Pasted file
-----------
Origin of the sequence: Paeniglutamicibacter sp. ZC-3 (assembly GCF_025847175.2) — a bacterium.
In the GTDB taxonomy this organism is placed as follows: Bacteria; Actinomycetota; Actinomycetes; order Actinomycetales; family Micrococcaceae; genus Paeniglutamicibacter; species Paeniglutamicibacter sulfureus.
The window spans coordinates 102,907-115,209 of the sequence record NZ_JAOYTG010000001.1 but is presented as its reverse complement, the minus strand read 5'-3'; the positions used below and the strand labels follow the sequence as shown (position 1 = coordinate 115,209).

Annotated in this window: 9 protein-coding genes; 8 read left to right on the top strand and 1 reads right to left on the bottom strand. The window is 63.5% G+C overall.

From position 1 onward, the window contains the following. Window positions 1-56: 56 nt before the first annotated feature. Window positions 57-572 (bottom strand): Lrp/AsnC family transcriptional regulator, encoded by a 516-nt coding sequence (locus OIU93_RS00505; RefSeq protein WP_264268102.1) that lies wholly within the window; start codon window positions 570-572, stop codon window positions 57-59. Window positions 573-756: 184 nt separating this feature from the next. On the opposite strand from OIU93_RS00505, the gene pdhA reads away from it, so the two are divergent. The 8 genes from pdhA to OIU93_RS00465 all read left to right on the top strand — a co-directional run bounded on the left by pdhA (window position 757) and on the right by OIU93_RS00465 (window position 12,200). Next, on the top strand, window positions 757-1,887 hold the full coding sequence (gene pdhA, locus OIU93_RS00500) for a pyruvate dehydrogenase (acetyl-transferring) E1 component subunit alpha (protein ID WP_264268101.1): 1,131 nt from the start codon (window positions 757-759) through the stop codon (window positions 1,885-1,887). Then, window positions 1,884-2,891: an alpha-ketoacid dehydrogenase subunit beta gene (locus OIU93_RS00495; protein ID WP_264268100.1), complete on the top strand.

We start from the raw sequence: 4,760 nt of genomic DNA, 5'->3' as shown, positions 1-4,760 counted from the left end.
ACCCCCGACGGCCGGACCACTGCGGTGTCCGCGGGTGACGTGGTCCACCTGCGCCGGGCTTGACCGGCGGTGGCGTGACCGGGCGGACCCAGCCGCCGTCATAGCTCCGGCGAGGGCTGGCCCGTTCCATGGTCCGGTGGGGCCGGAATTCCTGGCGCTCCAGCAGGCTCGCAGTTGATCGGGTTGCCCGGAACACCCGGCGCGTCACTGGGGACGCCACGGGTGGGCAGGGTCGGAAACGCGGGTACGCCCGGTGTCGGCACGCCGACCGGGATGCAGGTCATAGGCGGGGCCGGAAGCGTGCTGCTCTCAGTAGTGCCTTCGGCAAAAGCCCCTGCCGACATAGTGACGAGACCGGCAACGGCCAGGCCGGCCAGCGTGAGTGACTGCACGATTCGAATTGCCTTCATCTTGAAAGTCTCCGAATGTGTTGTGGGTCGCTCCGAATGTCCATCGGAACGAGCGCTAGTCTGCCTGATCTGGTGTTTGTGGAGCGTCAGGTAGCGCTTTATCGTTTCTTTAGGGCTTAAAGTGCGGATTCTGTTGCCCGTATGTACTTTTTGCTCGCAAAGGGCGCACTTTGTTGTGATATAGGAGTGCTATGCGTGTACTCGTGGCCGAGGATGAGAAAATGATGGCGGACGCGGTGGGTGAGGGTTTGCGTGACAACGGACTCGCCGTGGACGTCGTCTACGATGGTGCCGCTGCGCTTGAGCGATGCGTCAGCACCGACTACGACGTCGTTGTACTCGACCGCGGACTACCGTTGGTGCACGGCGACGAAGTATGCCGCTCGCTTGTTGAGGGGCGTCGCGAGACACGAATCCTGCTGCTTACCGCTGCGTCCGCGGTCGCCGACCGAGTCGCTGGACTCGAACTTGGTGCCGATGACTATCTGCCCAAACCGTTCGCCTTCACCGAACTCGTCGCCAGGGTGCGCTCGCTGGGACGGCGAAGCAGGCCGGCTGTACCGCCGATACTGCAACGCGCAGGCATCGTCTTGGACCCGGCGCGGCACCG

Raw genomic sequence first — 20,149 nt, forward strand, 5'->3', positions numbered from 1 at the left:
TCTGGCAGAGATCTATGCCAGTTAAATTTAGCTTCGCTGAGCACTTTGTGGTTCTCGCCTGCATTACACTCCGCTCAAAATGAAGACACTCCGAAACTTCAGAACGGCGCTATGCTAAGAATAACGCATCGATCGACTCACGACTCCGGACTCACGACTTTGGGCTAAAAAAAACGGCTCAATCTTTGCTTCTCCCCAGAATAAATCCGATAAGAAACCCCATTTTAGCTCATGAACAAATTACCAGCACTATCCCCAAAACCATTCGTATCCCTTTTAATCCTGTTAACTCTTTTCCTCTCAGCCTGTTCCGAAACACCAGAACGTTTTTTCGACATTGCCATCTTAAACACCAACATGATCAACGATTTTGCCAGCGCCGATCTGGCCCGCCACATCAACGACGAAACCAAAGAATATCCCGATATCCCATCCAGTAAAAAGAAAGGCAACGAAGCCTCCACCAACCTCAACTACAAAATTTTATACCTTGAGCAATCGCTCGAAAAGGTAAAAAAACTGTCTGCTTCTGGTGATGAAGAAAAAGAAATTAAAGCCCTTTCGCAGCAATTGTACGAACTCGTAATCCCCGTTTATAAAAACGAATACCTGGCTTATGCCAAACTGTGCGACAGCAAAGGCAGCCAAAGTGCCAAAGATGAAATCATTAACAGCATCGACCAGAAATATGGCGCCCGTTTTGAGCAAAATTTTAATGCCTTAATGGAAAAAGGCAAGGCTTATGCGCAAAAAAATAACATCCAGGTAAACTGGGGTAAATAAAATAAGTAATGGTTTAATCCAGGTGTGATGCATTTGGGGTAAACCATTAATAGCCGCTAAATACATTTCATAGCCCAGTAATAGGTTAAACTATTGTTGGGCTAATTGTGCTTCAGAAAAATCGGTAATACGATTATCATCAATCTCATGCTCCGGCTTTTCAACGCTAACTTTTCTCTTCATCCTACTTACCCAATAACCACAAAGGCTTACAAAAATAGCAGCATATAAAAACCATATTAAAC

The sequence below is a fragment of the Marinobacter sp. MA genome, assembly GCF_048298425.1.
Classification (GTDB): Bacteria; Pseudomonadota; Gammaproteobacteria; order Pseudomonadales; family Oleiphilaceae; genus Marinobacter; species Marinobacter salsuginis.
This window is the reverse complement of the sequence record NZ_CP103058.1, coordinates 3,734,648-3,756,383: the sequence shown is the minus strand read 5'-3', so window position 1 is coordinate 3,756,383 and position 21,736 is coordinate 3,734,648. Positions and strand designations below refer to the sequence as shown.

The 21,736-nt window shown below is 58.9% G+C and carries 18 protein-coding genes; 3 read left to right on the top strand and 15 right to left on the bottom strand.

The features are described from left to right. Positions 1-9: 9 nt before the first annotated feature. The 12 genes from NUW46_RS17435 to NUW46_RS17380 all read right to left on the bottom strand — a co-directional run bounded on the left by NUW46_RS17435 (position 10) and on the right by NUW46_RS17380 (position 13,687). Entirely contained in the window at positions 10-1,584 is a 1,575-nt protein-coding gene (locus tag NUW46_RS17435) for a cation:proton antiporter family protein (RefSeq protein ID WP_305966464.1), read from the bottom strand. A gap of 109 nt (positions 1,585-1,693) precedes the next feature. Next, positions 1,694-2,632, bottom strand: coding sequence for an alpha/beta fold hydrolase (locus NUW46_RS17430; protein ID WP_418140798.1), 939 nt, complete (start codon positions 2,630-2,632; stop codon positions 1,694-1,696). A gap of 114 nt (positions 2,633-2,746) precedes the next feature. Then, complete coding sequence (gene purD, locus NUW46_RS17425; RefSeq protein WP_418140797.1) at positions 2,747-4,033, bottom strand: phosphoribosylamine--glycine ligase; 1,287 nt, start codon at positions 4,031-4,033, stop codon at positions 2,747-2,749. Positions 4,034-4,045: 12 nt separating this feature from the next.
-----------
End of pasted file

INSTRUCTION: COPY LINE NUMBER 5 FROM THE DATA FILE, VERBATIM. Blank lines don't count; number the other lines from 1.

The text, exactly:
From position 1 onward, the window contains the following. Window positions 1-56: 56 nt before the first annotated feature. Window positions 57-572 (bottom strand): Lrp/AsnC family transcriptional regulator, encoded by a 516-nt coding sequence (locus OIU93_RS00505; RefSeq protein WP_264268102.1) that lies wholly within the window; start codon window positions 570-572, stop codon window positions 57-59. Window positions 573-756: 184 nt separating this feature from the next. On the opposite strand from OIU93_RS00505, the gene pdhA reads away from it, so the two are divergent. The 8 genes from pdhA to OIU93_RS00465 all read left to right on the top strand — a co-directional run bounded on the left by pdhA (window position 757) and on the right by OIU93_RS00465 (window position 12,200). Next, on the top strand, window positions 757-1,887 hold the full coding sequence (gene pdhA, locus OIU93_RS00500) for a pyruvate dehydrogenase (acetyl-transferring) E1 component subunit alpha (protein ID WP_264268101.1): 1,131 nt from the start codon (window positions 757-759) through the stop codon (window positions 1,885-1,887). Then, window positions 1,884-2,891: an alpha-ketoacid dehydrogenase subunit beta gene (locus OIU93_RS00495; protein ID WP_264268100.1), complete on the top strand.